As of press time, six towns and villages along the line—along with St. Lawrence County’s legislature—have passed resolutions raising doubts about that vision. Some have urged state officials to reopen a unit management plan, written in 1992, that governs use of the state-owned corridor. Others have simply urged the Department of Transportation to tear up the tracks. “To keep the snowmobilers, that’s a key thing for Tupper Lake,” said Supervisor Roger Amell after the town board voted in October to ask the state to revisit the plan. » Continue Reading.
For more than a century, paddlers traveling between Utowana and Raquette lakes have used a trail known as the Marion River Carry — a portage around rapids in the Marion River. In recent years that access has been threatened after the owner announced plans to build several homes along Utowana Lake.
A fierce opposition to development near the carry was raised by local residents and outdoor enthusiasts and today the Open Space Institute (OSI) has announced that it has acquired 295 acres surrounding the Marion Carry. » Continue Reading.
Adirondack Museum Curator Hallie Bond will present a program on the history of food in the Adirondacks, particularly the connection between bread and beer. The program, called “Traditions in Bread and Beer: Lives of Adirondackers Before Modernization,” will involve discussion and displays; participants will be able to sample both ingredients and final products.
Bond is co-writing a book about traditional food of the Adirondacks and has discovered connections between bread and beer; the two were complementary tasks for early Adirondackers. Her presentation will address how they were made before World War II and how transportation networks, particularly railroads, were established. » Continue Reading.
Over the next two weekends, October 13-14 and 20–21 the Adirondack Scenic Railroad will be hosting it’s third annual Pumpkin Train. The trains will be departing the Thendara (Old Forge) Station at 10 am, 11:15 am, 12:30 pm, 1:45 pm and 3 pm on Saturdays and Sundays rain or shine.
Each train will travel North to the former site of the New York Central’s Carter Station. Along the way children will be on the lookout for ghosts and goblins and have an opportunity to win a jar of candy. At Carter Station, families can leave the train at Wally’s Pumpkin Patch. » Continue Reading.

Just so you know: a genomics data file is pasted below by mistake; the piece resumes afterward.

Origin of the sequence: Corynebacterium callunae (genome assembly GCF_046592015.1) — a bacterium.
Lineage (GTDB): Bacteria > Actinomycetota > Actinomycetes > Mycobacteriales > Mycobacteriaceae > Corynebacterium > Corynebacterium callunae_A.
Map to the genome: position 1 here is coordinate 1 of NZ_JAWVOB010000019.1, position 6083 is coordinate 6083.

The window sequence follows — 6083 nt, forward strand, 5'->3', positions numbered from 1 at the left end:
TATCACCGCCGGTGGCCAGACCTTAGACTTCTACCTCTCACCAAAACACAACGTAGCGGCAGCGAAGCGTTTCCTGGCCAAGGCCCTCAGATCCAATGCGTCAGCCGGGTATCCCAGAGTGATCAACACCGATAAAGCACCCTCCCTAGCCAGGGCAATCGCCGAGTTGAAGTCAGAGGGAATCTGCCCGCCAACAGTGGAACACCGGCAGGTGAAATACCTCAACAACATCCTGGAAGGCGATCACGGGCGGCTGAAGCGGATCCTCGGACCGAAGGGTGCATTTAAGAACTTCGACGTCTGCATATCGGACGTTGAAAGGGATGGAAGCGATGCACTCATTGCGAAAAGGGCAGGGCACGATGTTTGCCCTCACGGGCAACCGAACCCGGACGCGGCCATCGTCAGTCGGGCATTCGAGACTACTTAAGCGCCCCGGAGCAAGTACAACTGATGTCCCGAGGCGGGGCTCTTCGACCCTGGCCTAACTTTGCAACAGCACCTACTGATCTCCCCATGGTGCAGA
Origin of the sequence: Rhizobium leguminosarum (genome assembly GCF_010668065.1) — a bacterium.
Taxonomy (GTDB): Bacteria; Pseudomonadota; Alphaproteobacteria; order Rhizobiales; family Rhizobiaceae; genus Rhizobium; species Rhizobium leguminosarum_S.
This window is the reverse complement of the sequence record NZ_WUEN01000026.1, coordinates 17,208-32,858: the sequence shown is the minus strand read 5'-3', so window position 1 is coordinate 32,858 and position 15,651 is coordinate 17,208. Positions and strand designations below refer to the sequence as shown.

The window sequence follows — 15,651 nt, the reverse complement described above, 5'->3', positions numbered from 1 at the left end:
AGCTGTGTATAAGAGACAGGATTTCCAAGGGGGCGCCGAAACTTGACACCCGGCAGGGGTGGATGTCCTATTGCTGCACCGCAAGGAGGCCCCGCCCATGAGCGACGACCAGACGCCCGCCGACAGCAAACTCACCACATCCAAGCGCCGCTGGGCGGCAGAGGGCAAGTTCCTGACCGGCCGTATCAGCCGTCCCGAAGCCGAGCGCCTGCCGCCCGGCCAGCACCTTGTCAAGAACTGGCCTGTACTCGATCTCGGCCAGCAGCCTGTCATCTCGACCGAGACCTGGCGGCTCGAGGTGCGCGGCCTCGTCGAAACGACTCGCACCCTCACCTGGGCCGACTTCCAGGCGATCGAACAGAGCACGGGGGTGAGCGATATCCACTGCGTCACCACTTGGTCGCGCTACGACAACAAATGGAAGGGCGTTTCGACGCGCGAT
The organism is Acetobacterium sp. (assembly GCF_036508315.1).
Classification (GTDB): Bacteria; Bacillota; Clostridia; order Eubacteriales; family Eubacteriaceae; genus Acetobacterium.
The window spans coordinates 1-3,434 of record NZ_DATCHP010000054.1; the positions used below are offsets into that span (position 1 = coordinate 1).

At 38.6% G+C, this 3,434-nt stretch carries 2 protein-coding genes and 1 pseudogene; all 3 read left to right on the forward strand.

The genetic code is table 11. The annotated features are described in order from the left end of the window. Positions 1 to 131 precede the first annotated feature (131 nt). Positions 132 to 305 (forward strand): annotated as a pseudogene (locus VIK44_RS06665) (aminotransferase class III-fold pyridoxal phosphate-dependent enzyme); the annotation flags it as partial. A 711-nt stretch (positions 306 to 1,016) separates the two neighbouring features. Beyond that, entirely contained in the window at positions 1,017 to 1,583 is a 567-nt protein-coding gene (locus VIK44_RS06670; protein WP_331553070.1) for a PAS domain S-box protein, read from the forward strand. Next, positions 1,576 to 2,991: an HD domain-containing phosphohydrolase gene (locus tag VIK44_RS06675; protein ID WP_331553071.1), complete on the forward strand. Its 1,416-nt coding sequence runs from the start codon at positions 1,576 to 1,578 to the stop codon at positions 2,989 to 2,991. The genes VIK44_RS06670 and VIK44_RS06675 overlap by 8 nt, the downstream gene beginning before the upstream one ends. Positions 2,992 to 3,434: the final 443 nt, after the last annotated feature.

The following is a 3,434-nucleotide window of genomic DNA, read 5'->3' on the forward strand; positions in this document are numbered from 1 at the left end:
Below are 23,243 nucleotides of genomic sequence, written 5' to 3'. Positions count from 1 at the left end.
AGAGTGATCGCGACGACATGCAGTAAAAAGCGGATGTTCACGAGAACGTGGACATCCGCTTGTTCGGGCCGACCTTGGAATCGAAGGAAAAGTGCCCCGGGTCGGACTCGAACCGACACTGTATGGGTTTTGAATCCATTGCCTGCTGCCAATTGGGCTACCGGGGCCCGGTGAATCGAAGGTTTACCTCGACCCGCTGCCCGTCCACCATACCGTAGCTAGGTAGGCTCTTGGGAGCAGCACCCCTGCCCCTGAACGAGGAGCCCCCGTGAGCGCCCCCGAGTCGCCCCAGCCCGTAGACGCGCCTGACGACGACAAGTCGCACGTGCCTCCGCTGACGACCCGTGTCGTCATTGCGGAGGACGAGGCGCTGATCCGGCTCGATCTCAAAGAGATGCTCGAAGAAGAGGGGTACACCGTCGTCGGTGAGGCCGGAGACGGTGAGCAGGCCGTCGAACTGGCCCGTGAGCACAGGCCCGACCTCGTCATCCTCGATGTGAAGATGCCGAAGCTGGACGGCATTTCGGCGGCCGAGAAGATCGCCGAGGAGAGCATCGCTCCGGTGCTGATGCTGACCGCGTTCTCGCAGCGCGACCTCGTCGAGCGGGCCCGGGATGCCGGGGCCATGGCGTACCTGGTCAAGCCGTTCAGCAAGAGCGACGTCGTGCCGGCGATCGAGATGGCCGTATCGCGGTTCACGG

The Adirondack Scenic Railroad will mark their 20th anniversary during this first weekend in September, 2012. In celebrating the occasion, Thendara Station will host a massive railfan event on Saturday, September 1st and Sunday, September 2nd starting at 11am daily.
The two day, family friendly celebration will have over half a dozen locomotives from companies such as EMD and ALCO, private rail cars, snow plows, classic freight cars and other railroad maintenance equipment. Guests are welcome to tour the cars and locomotives, sit at the controls and even try their hand at operating the locomotive simulator. Caboose hops will be available throughout the day featuring New York Central’s 705 and a historic caboose from the Boston & Maine Railroad. » Continue Reading.
The Fourth Annual Hobofest, an all-day music festival “at-the-tracks” in Saranac Lake NY celebrating railroad culture and the “hobo spirit,” is happening on Sunday, September 2nd. This year’s Hobofest will take place under the “big top,” to assure against the variables of weather, from noon until 11pm. Eat and Meet Grill & Larder will serve local fare, also a children’s activities booth and festival & artist merchandise tables.
This year’s special guest is Washington State legend, Baby Gramps. A former street musician and train buff, Gramps plays antique resonator National Steel guitars, and sings his own unique arrangements of rags, jazz, & blues songs from the 20’s & 30’s, and many originals with wordplay, humor, and throat singing. His appeal is to a wide range of audiences from “jam-band” – having toured with Phish and the Flecktones- to punk to old timey traditional and to kids of all ages. He has performed across the States, Canada, Europe, and Australia. » Continue Reading.